“The average person will first detect some sort of taste or odor problem, usually an earthy taste or smell in their drinking water or in their shower, and they’ll call the water treatment plant,” he said.
That earthy taste or smell is caused by a chemical called geosmin, which the scientific community doesn’t believe to be toxic, deNoyelles said.
“Geosmin in and of itself is not really thought to be a health hazard,” he said. “But that’s what gets people thinking, ‘What’s really in my water?’”
Water treatment plant staff are “very aware” of the toxic chemicals that could be in the supply, deNoyelles said.
“All the safeguards are in place for the things you can’t smell and taste,” he said.
An area of increasing visibility is that of algal blooms in lakes and rivers. In the summer of 2014, an algal bloom in Lake Erie affected the water supply for the city of Toledo, Ohio. The city issued a “don’t drink, don’t boil” order for its residents, bringing in the National Guard to provide water during a hot weekend in August.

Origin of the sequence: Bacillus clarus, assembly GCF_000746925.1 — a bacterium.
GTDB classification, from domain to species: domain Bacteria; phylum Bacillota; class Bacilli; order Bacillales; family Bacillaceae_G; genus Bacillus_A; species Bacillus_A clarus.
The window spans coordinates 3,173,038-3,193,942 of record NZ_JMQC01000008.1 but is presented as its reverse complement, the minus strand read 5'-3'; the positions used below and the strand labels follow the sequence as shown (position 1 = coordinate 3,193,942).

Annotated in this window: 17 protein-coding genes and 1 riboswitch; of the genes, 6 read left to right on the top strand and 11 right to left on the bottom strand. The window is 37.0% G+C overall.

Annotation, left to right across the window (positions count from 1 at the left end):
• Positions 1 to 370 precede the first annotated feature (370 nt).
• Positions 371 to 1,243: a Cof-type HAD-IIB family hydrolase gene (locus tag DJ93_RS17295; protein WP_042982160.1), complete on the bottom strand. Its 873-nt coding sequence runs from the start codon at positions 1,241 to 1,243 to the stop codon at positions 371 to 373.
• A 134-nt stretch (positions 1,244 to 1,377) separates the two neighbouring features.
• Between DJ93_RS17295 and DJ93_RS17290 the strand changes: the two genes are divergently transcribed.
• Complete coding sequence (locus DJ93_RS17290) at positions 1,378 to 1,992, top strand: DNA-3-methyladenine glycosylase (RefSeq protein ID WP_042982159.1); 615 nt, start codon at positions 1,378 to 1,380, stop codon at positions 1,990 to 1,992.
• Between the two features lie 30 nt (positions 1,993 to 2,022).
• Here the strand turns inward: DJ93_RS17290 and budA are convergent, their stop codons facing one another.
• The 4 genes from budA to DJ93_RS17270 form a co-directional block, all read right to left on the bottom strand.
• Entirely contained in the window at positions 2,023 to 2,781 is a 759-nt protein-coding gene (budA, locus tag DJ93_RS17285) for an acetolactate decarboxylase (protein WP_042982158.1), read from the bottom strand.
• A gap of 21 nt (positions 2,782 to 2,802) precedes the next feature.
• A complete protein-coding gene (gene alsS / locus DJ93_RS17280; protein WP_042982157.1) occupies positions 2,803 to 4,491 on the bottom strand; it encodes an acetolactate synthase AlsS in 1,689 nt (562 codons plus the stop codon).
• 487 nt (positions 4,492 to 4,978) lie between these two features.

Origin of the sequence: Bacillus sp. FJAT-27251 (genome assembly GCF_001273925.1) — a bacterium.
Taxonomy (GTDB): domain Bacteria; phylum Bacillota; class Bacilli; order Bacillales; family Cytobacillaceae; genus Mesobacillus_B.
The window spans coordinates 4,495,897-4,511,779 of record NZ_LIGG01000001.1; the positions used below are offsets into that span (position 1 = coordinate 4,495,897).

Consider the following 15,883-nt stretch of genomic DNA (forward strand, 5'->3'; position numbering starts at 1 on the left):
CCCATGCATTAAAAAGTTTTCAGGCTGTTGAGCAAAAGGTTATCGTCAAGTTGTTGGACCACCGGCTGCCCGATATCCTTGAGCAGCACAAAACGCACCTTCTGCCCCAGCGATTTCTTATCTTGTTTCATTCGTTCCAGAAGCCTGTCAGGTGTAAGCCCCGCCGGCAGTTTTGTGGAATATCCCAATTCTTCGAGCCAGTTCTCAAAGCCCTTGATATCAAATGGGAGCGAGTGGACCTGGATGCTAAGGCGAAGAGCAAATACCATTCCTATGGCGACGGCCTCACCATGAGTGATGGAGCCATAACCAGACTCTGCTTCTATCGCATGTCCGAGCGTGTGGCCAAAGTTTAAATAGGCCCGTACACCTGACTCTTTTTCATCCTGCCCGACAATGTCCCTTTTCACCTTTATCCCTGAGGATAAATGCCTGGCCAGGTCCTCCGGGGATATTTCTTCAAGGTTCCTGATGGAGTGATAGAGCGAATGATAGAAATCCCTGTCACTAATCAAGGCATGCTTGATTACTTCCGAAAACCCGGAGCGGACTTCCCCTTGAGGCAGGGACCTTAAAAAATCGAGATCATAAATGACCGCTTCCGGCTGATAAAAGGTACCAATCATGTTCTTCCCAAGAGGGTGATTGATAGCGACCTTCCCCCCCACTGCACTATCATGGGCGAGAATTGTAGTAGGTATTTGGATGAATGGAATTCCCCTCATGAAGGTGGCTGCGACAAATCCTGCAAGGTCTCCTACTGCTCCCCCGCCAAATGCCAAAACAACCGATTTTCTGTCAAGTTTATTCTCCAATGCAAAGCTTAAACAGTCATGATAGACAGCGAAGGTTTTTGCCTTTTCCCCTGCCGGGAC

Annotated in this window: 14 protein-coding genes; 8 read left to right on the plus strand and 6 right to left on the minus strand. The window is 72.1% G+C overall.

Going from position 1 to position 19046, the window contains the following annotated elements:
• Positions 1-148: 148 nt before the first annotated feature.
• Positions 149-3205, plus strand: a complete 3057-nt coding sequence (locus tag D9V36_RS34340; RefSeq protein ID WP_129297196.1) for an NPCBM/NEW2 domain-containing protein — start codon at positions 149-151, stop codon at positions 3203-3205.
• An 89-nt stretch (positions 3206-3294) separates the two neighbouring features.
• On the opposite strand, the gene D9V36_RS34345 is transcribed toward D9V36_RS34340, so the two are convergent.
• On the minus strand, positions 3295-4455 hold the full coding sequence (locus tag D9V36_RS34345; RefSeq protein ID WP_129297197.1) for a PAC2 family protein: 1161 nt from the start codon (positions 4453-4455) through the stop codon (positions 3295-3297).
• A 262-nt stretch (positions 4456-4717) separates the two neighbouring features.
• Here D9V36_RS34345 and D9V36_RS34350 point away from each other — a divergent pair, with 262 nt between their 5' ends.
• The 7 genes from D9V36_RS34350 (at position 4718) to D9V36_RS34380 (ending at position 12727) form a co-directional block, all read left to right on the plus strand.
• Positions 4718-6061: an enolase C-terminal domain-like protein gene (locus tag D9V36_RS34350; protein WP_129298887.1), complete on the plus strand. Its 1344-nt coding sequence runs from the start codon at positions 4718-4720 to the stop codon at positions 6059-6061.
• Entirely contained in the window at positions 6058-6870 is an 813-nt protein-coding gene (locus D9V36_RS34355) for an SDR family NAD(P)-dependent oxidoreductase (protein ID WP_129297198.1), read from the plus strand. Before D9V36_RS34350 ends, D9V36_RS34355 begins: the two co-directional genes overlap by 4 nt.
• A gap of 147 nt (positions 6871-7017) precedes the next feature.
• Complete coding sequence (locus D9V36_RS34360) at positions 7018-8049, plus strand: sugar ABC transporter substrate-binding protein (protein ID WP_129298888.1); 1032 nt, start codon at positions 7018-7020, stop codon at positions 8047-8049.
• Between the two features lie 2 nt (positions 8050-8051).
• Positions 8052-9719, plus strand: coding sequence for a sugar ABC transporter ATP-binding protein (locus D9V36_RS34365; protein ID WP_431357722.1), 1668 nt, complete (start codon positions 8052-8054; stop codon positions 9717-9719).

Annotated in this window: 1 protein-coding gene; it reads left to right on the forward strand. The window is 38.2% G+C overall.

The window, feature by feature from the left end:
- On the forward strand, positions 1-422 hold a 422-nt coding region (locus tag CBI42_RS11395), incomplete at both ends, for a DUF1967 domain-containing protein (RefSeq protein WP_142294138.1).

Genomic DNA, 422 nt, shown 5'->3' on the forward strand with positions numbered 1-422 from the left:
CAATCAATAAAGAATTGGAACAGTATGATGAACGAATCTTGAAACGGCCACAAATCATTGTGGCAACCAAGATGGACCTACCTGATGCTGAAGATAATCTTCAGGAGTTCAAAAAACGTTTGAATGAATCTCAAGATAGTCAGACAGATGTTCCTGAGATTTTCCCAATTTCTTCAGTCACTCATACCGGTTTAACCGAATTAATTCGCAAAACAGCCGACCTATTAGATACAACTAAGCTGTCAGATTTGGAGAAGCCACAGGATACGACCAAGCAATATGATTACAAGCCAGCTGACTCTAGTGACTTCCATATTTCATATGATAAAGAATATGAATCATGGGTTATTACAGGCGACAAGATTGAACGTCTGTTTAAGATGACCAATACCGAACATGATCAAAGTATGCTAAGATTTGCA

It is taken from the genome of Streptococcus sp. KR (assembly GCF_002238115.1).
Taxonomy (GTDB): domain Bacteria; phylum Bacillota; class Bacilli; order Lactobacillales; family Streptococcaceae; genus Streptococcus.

Algal blooms have affected numerous lakes in Kansas, deNoyelles said, including Cheney Reservoir, which provides about 60 percent of the city of Wichita’s supply.
“Wichita is particularly proactive in its treatment” of potentially toxic algae, he said. “Wichita as a community has invested a lot of money in water treatment, including treating the water regularly with ozone to get rid of those taste and odor issues. They’re some of the best people in the state to be on top of situations that might come up.”
Mike Tate, of KDHE, also complimented the leaders and employees at water treatment plants across the state.
“They’re a conscientious bunch,” he said. “Kansas has taken a strong approach in public health and a strong approach early on for the standards for these kinds of systems. It’s a combination of that quality and the hard work of the people out there at the drinking water plants that help produce that public health aspect.”